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THERE’S

POWER

IN

KNOWING

Does your metastatic breast cancer (MBC) patient have a
gBRCA* mutation?
*germline BRCA.

THERE’S POWER IN TESTING

gBRCA IN
BREAST CANCER (BC)

THERE’S POWER IN TESTING

Patients with DNA repair deficiencies such as a gBRCA mutation are significantly more likely to develop early onset of breast cancer.1,2

IT’S IMPORTANT TO TEST

IT’S IMPORTANT TO TEST

RECOMMENDED DURING THE WORKUP FOR RECURRENT OR STAGE IV DISEASE

According to the NCCN Clinical Practice Guidelines in Oncology (NCCN Guidelines®) for Breast Cancer, for patients with HER2-negative disease eligible for single-agent therapy, strongly consider germline BRCA1/2 testing3

More about testing

WHO TO TEST

WHO TO TEST

~15% of adult HER2- MBC patients were tested for a gBRCA mutation

According to a real-world retrospective analysis of testing rate data in 11,542 TNBC and HR+/HER2- MBC patients from 2011 to 20174

WHEN TO TEST
FOR A gBRCA MUTATION

Testing for a gBRCA mutation at MBC diagnosis may help inform treatment planning5

MORE ABOUT WHEN TO TEST

ABOUT PARP

PARP enzymes and BRCA proteins play a role in maintaining DNA replication and cell survival.
Tumor cells with a gBRCA mutation are dependent on PARP and other repair proteins for DNA repair.6,7

NORMAL CELL7-11

NORMAL CELL
PARP and BRCA bind to DNA to repair damage

BRCA-MUTATED TUMOR CELL7,9-11

BRCA-MUTATED TUMOR CELL
Bound PARP recruits proteins to repair single-strand DNA breaks and disassociates upon completion

BRCA=breast cancer susceptibility gene; HER2=human epidermal growth factor receptor 2; HR=hormone receptor; PARP=poly-ADP ribose polymerase; TNBC=triple-negative breast cancer.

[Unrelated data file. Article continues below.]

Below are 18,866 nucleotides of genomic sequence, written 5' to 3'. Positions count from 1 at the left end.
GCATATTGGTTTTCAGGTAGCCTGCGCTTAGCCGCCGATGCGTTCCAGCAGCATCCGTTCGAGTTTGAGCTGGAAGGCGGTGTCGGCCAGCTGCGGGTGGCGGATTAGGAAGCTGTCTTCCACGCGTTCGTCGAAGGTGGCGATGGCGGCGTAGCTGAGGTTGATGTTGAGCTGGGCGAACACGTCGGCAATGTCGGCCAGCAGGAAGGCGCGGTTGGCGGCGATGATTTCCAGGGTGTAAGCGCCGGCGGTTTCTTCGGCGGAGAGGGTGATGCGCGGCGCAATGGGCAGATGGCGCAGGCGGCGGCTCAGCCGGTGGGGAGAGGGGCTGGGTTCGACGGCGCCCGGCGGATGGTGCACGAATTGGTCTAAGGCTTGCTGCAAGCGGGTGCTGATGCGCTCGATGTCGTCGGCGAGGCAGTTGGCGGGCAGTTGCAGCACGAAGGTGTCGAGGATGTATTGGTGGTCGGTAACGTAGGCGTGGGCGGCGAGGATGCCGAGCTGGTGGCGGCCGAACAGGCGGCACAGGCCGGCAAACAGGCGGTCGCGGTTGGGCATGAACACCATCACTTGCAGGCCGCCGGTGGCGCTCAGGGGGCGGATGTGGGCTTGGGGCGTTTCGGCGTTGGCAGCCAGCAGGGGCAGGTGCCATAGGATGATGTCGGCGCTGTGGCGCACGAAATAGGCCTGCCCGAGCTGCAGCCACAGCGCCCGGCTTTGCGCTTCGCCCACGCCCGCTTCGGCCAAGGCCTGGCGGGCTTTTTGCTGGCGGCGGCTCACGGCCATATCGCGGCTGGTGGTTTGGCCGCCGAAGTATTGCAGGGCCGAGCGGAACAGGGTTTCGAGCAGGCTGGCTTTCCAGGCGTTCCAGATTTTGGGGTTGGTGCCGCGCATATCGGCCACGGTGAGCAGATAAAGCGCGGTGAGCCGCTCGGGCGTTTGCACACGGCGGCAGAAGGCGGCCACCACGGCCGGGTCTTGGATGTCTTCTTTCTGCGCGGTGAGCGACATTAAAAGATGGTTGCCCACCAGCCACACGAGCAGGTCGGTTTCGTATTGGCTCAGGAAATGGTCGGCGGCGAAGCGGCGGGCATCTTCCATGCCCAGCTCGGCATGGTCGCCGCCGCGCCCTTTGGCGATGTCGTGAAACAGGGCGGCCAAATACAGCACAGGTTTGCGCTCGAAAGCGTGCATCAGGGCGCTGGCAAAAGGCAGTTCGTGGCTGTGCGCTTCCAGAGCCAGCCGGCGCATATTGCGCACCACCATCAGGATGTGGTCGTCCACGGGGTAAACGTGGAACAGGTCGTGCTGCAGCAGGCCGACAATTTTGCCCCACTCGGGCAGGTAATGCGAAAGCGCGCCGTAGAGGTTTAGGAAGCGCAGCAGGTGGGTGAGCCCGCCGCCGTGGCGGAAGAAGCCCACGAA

References: 1. National Institutes of Health. National Cancer Institute. BRCA mutations: cancer risk and genetic testing. What are BRCA1 and BRCA2? National Institutes of Health Web site. https://www.cancer.gov/about-cancer/causes-prevention/genetics/brca-fact-sheet#q5. Accessed May 10, 2018. 2. Breastcancer.org. Study estimates breast cancer risk by age for women with BRCA mutations. Breastcancer.org Web site. http://www.breastcancer.org/research-news/risk-estimates-by-age-for-brca-mutations. Accessed May 29, 2018. 3. Referenced with permission from the NCCN Clinical Practice Guidelines in Oncology (NCCN Guidelines®) for Breast Cancer V.1.2018. © National Comprehensive Cancer Network, Inc. 2018. All rights reserved. Accessed April 23, 2018. To view the most recent and complete version of the guideline, go online to NCCN.org. NCCN makes no warranties of any kind whatsoever regarding their content, use or application and disclaims any responsibility for their application or use in any way. 4. Quek R, Mardekian J. Real-world clinical outcomes and treatment patterns among metastatic breast cancer (MBC) patients with germline BRCA mutation (gBRCAmut). J Clin Oncol. In press. 5. American Society of Clinical Oncology. Genetic testing. American Society of Clinical Oncology Web site. https://www.asco.org/practice-guidelines/cancer-care-initiatives/genetics-toolkit/genetic-testing. Accessed April 6, 2018. 6. Gavande NS, VanderVere-Carozza PS, Hinshaw HD, et al. DNA repair targeted therapy: the past or future of cancer treatment? Pharmacol Ther. 2016;160:65-83. 7. Livraghi L, Garber JE. PARP inhibitors in the management of breast cancer: current data and future prospects. BMC Med. 2015;13:188. doi:10.1186/s12916-015-0425-1. 8. Shao G, Lilli DR, Patterson-Fortin J, Coleman KA, Morrissey DE, Greenberg RA. The Rap80-BRCC36 de-ubiquitinating enzyme complex antagonizes RNF8-Ubc13-dependent ubiquitination events and DNA double strand breaks. Proc Natl Acad Sci U S A. 2009;106(9):3166-3171. 9. Lee JM, Ledermann JA, Kohn EC. PARP inhibitors for BRCA1/2 mutation-associated and BRCA-like malignancies. Ann Oncol. 2014;25(1):32-40. 10. Lupo B, Trusolino L. Inhibition of poly(ADP-ribosyl)ation in cancer: old and new paradigms revisited. Biochim Biophys Acta. 2014;1846(1):201-215. 11. Rouleau M, Patel A, Hendzel MJ, Kaufmann SH, Poirier GG. PARP inhibition: PARP1 and beyond. Nat Rev Cancer. 2010;10(4):293-301. doi:10.1038/nrc2812.

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